Oral Health Group
Feature

The Abuse of Power

June 1, 2001
by Catherine Wilson, Editor


When thinking about statistics on child abuse, it’s important to note that the very idea of child abuse is controversial. Only recently–and only in certain countries and cultures–has child abuse come to be seen as a major social problem. Even the most objective scientific research is imperfect. There are even conflicts about how to define abuse and neglect.

There are no national statistics on child abuse in Canada because definitions vary across the country’s provinces and territories. However, the National Clearinghouse on Family Violence (a Website of Health Canada) distributes publications containing information on local, regional and/or provincial/territorial data.

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What Is Child Abuse?

Child abuse occurs when a parent, guardian or caregiver mistreats or neglects a child, resulting in

injury, or

significant emotional or psychological harm, or

serious risk of harm to the child.

Child abuse entails the betrayal of a caregiver’s position of trust and authority over a child. It can take many different forms.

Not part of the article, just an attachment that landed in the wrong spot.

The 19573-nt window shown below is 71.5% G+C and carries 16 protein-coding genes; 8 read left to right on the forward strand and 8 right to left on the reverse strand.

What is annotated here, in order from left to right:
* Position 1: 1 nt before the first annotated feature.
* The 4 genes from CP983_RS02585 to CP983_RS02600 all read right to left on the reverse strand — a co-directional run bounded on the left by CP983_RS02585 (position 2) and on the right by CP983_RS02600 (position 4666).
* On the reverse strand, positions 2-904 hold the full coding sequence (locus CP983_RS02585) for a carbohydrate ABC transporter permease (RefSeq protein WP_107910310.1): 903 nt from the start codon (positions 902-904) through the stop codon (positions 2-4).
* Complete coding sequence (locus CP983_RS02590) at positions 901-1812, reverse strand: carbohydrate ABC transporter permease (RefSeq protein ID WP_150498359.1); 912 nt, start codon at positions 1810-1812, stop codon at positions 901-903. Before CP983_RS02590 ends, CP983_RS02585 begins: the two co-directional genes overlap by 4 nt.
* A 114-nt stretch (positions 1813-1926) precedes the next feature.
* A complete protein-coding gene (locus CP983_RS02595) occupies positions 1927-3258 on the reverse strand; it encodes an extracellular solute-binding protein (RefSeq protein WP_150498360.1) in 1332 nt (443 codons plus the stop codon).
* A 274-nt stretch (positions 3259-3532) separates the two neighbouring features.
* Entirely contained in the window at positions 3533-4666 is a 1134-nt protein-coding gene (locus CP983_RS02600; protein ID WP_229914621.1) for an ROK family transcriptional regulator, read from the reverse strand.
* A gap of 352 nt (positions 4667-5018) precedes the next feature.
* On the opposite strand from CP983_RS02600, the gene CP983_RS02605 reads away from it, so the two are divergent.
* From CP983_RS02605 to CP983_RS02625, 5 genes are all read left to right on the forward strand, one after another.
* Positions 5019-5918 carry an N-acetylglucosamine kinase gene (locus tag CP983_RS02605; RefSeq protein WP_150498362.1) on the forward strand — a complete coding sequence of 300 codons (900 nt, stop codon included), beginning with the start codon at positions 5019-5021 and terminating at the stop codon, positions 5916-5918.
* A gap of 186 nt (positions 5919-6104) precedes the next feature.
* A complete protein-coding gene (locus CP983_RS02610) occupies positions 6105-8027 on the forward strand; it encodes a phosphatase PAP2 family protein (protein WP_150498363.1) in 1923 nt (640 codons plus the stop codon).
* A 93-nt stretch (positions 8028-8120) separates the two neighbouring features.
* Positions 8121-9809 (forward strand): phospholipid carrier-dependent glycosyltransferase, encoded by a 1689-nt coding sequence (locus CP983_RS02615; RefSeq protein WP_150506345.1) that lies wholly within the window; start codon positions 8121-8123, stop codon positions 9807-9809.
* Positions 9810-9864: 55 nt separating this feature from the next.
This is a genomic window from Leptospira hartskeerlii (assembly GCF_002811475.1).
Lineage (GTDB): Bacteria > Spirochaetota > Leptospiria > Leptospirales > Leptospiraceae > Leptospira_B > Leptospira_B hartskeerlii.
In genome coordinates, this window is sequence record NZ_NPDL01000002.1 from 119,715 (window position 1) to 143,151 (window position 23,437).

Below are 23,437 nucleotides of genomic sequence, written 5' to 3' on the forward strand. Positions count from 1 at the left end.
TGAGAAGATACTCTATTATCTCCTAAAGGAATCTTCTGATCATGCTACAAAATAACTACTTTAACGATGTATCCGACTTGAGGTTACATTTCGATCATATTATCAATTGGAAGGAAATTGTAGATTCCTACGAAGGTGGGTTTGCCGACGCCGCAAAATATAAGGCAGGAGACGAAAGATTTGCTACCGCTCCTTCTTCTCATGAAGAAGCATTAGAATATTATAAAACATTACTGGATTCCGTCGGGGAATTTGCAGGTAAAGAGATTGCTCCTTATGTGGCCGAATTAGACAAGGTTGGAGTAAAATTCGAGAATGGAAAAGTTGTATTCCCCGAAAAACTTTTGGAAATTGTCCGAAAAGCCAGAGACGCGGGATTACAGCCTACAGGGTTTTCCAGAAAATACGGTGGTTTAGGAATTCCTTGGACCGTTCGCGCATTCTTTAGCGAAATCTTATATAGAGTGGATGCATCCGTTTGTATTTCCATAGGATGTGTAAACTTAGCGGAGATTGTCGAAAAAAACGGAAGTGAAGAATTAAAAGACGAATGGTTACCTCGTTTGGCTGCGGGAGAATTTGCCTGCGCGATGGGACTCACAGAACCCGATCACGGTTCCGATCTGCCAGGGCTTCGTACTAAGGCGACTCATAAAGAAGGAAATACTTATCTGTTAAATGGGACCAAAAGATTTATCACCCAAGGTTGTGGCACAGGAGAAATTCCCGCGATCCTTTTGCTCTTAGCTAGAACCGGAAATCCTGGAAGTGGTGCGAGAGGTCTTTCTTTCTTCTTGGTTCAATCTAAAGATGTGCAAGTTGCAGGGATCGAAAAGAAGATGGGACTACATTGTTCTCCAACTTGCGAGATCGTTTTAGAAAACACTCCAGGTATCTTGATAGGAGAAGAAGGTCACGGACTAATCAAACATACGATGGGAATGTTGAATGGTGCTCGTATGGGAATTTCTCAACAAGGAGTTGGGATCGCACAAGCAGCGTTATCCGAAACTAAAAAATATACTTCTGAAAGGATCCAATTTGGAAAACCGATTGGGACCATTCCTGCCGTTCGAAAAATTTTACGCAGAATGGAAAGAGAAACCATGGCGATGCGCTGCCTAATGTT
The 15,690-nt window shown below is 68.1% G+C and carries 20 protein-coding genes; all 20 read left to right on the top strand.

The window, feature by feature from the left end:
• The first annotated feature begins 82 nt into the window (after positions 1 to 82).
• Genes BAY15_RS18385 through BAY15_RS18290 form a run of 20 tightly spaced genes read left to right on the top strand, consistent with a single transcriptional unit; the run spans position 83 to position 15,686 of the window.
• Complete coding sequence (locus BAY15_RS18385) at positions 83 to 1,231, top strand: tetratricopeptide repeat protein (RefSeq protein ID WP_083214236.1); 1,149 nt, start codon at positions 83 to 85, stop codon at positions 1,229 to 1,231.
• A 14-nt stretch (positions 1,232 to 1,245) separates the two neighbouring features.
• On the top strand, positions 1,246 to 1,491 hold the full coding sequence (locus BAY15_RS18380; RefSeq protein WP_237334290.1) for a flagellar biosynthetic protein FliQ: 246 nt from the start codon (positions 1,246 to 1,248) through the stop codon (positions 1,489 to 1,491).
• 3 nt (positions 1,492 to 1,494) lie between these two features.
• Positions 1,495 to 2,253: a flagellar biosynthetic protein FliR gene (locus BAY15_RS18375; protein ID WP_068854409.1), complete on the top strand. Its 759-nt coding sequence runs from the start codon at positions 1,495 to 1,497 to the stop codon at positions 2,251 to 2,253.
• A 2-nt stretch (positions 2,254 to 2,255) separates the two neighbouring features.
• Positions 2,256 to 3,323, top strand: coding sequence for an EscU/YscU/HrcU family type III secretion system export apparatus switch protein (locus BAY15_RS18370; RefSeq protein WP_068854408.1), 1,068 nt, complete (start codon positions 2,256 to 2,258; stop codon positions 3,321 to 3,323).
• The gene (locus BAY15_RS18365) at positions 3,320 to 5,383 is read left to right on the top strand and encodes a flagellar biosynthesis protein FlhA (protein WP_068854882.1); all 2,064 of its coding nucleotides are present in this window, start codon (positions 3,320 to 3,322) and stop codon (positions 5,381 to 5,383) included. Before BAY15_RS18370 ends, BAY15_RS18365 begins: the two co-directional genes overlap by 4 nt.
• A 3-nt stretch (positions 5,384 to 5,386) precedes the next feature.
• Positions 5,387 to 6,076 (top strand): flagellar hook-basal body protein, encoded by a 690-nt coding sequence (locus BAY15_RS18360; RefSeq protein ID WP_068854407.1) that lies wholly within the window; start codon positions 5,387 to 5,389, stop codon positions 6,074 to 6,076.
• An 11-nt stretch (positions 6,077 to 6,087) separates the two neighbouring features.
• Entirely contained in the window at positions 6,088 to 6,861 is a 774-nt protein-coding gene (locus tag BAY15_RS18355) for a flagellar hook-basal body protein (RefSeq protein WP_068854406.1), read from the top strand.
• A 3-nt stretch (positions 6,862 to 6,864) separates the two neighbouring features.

Physical abuse is the deliberate application of force to any part of a child’s body, which results or may result in a non-accidental injury. It may involve hitting a child a single time, or it may involve a pattern of incidents. Physical abuse also includes behaviour such as shaking, choking, biting, kicking, burning or poisoning a child, holding a child underwater, or any other harmful or dangerous use of force or restraint. Child physical abuse is usually connected to physical punishment or is confused with child discipline.

It is clear that many cases of child abuse, even some serious ones, are not reported. Individuals and professionals working with children may fail to report because they do not recognize the signs and symptoms of child abuse. In some instances, they may tend to resist admitting to themselves that it is really happening or that it is serious enough to report. Several other factors inhibit voluntary reporting:

the nature of family problems related to child abuse and neglect;

the sense of secrecy and shame surrounding child maltreatment;

the possible consequences of intervention by child protection authorities or police, and

many of the victims are young and relatively dependent.

Children may want to disclose their abuse so it can be stopped, but they are often afraid that no one will believe or help them. They may be afraid of what will happen. Abusive parents frequently warn their children not to tell anyone. They may convince the child that the abuse is the child’s fault, and that telling someone will only get them into more trouble.

Detecting and reporting child abuse is your responsibility. Dentists and all dental staff members are mandated reporters. As such, we are pleased to provide details of P.A.N.D.A. (Prevent Abuse and Neglect through Dental Awareness), a ‘dentist’s introduction to recognizing child abuse.’

Remember, the worst thing that can be done to an abused child is nothing.


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